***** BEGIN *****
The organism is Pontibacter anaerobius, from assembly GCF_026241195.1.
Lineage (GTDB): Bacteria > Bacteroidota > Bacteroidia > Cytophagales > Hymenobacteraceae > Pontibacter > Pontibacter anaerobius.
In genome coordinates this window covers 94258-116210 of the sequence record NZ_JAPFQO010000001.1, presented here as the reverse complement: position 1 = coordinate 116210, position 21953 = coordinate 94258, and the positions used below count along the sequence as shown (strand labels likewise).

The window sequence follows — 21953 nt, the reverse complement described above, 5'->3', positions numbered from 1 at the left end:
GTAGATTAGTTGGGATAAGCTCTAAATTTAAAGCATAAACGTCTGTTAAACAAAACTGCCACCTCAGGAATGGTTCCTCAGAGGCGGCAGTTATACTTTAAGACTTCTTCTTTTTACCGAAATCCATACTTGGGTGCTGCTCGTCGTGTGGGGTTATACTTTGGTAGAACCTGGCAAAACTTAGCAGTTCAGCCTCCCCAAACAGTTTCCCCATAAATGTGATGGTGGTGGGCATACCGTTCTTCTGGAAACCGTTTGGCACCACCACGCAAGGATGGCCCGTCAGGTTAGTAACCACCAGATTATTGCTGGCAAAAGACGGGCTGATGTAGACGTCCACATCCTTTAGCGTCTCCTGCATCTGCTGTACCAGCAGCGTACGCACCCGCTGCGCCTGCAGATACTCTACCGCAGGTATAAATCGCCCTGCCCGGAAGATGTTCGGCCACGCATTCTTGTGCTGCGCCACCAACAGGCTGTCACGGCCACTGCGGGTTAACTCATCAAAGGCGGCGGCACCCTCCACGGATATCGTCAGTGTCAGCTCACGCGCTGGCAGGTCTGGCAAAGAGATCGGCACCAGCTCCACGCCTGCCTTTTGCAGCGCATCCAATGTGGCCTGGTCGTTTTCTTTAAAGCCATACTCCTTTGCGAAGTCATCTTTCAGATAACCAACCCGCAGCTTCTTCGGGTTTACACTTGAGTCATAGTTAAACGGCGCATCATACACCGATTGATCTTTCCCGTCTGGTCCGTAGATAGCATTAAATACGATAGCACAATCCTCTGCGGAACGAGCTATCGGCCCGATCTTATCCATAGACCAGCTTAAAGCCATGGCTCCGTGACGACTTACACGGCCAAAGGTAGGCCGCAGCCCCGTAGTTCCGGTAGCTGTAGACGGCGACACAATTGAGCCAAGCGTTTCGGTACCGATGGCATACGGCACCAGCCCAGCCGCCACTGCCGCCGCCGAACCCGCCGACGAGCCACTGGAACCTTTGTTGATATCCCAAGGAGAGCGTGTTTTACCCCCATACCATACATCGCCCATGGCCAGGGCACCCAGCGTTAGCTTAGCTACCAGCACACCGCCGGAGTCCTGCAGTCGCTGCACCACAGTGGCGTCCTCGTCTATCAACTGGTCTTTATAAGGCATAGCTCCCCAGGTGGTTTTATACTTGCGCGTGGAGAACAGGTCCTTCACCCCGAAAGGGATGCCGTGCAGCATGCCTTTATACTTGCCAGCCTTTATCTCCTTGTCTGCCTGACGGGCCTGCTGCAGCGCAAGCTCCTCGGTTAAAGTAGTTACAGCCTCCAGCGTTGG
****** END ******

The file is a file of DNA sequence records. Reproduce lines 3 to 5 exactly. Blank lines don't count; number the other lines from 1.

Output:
In genome coordinates this window covers 94258-116210 of the sequence record NZ_JAPFQO010000001.1, presented here as the reverse complement: position 1 = coordinate 116210, position 21953 = coordinate 94258, and the positions used below count along the sequence as shown (strand labels likewise).

The window sequence follows — 21953 nt, the reverse complement described above, 5'->3', positions numbered from 1 at the left end:
GTAGATTAGTTGGGATAAGCTCTAAATTTAAAGCATAAACGTCTGTTAAACAAAACTGCCACCTCAGGAATGGTTCCTCAGAGGCGGCAGTTATACTTTAAGACTTCTTCTTTTTACCGAAATCCATACTTGGGTGCTGCTCGTCGTGTGGGGTTATACTTTGGTAGAACCTGGCAAAACTTAGCAGTTCAGCCTCCCCAAACAGTTTCCCCATAAATGTGATGGTGGTGGGCATACCGTTCTTCTGGAAACCGTTTGGCACCACCACGCAAGGATGGCCCGTCAGGTTAGTAACCACCAGATTATTGCTGGCAAAAGACGGGCTGATGTAGACGTCCACATCCTTTAGCGTCTCCTGCATCTGCTGTACCAGCAGCGTACGCACCCGCTGCGCCTGCAGATACTCTACCGCAGGTATAAATCGCCCTGCCCGGAAGATGTTCGGCCACGCATTCTTGTGCTGCGCCACCAACAGGCTGTCACGGCCACTGCGGGTTAACTCATCAAAGGCGGCGGCACCCTCCACGGATATCGTCAGTGTCAGCTCACGCGCTGGCAGGTCTGGCAAAGAGATCGGCACCAGCTCCACGCCTGCCTTTTGCAGCGCATCCAATGTGGCCTGGTCGTTTTCTTTAAAGCCATACTCCTTTGCGAAGTCATCTTTCAGATAACCAACCCGCAGCTTCTTCGGGTTTACACTTGAGTCATAGTTAAACGGCGCATCATACACCGATTGATCTTTCCCGTCTGGTCCGTAGATAGCATTAAATACGATAGCACAATCCTCTGCGGAACGAGCTATCGGCCCGATCTTATCCATAGACCAGCTTAAAGCCATGGCTCCGTGACGACTTACACGGCCAAAGGTAGGCCGCAGCCCCGTAGTTCCGGTAGCTGTAGACGGCGACACAATTGAGCCAAGCGTTTCGGTACCGATGGCATACGGCACCAGCCCAGCCGCCACTGCCGCCGCCGAACCCGCCGACGAGCCACTGGAACCTTTGTTGATATCCCAAGGAGAGCGTGTTTTACCCCCATACCATACATCGCCCATGGCCAGGGCACCCAGCGTTAGCTTAGCTACCAGCACACCGCCGGAGTCCTGCAGTCGCTGCACCACAGTGGCGTCCTCGTCTATCAACTGGTCTTTATAAGGCATAGCTCCCCAGGTGGTTTTATACTTGCGCGTGGAGAACAGGTCCTTCACCCCGAAAGGGATGCCGTGCAGCATGCCTTTATACTTGCCAGCCTTTATCTCCTTGTCTGCCTGACGGGCCTGCTGCAGCGCAAGCTCCTCGGTTAAAGTAGTTACAGCCTCCAGCGTTGG